The manager gets into trouble—and we don’t really know why.  There are no explicit facts of dishonesty, just that a rumor that the manager is squandering the rich man’s property.  Maybe it’s a false rumor!  Or, perhaps he is skimming too much off the top!   On the other hand, “squander” may mean the manager is not wringing enough profit out of the business.  Perhaps he is not trying to squeeze blood out of a turnip, and further bankrupt the people he works with.

Remember that in Jesus’ day, to be rich was to be predatory.  In times of famine, rich landowners scooped up the land of poorer neighbors in order to satisfy their debts.  Former land owners became tenant farmers on their ancestral land, or even indentured servants.  If harvests weren’t good, or new taxes were levied, debts piled upon debts, and people starved.

The manager is starting to look a little better, isn’t he? Maybe!

When it becomes apparent that he will lose his job, the manager quickly cuts deals with the debtors, reducing their debts and collecting part of what’s owed to the rich man.  He makes friends for himself so that, when he’s out of a job, he can at least get some dinner invitations!

Once the rich man discovers the manager’s trick, it’s too late to do anything about it.  If he tries to get out of the deals, and extract the full amount of the debt, we might imagine he could have a bunch of angry people on his hands.  Surprisingly, he isn’t angry!  He admires the manager’s shrewdness, perhaps recognizing him as one of his own.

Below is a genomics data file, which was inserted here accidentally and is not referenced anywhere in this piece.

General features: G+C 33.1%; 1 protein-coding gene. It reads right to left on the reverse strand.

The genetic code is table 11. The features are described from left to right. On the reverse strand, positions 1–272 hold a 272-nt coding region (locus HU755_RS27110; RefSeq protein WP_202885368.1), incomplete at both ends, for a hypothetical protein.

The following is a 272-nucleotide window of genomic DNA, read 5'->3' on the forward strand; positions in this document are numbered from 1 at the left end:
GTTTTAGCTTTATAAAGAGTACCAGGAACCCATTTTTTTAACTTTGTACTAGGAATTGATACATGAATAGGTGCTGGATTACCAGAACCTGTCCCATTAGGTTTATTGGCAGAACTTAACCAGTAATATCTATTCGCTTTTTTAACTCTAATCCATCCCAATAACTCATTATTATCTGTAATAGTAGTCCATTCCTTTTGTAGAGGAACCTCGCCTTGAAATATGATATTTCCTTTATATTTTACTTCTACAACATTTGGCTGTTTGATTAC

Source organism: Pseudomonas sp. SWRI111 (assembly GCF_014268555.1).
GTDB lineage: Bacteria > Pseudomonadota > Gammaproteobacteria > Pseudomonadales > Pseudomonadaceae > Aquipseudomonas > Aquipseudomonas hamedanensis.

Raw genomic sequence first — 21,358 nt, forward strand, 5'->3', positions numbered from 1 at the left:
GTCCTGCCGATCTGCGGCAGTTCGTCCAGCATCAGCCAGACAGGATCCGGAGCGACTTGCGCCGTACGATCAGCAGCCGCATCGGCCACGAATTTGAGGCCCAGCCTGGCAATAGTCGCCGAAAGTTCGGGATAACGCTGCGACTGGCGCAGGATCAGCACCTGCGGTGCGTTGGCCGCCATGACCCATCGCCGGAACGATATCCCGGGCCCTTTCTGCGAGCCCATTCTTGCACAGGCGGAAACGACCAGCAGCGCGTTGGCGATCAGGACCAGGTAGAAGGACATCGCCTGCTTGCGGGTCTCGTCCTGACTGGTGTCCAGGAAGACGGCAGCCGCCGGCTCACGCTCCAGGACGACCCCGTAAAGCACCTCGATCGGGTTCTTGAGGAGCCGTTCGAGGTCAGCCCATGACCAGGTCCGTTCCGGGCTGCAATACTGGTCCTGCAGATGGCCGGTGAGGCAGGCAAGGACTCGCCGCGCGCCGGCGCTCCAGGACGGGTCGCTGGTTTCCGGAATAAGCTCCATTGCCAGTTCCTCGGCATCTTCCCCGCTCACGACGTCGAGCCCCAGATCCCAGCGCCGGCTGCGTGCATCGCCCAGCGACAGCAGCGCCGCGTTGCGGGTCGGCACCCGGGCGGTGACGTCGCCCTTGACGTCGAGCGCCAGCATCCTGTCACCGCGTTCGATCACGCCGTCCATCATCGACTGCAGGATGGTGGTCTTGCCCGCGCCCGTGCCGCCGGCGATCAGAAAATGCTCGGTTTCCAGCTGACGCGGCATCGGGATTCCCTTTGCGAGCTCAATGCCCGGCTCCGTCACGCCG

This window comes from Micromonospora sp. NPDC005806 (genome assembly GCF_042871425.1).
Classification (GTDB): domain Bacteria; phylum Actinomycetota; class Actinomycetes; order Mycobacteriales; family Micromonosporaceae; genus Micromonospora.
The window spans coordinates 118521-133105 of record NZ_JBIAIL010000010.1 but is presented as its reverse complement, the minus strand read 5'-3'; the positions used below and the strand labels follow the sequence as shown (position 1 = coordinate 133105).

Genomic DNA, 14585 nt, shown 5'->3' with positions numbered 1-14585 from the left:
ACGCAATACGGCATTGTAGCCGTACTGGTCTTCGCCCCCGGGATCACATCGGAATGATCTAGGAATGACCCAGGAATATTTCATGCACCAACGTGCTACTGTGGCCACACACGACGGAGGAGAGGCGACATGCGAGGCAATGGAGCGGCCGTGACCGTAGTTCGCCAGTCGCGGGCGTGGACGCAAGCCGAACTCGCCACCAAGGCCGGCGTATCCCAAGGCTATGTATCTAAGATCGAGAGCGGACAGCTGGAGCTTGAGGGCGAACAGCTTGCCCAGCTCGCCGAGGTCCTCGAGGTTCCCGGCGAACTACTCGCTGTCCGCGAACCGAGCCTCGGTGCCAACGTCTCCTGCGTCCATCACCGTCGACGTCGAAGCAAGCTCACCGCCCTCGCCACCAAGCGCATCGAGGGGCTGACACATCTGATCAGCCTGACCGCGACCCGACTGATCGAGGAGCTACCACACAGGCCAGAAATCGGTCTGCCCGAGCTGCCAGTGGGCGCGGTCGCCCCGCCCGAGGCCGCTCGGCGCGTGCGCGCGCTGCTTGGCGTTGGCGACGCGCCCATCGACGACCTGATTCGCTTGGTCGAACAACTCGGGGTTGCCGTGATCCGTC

Or perhaps he’s happy because a partial payment in the hand is worth much more than an uncollectable debt still on the vine.

The text becomes a bit problematic as we try to think of God as the landowner.  Does God really admire shrewdness and clever accounting?  It doesn’t seem quite right, does it!

Professor Sharon Ringe, a New Testament scholar, gives us some clarity.  She says that the Greek expression shown as “dishonest manager” should really be translated “a manager of injustice.”  The wealth by which we are to make friends for ourselves is not “dishonest” either, but is translated “the wealth of injustice.”  The wealth of injustice.  Hmm. Remember that ancient people lived by an economy of scarcity.  When there is not enough to go around, and one party has more wealth, it follows that his wealth has to have come from robbing others.  Any excessive accumulation of one person must be balanced by a redistribution of wealth called “giving alms.”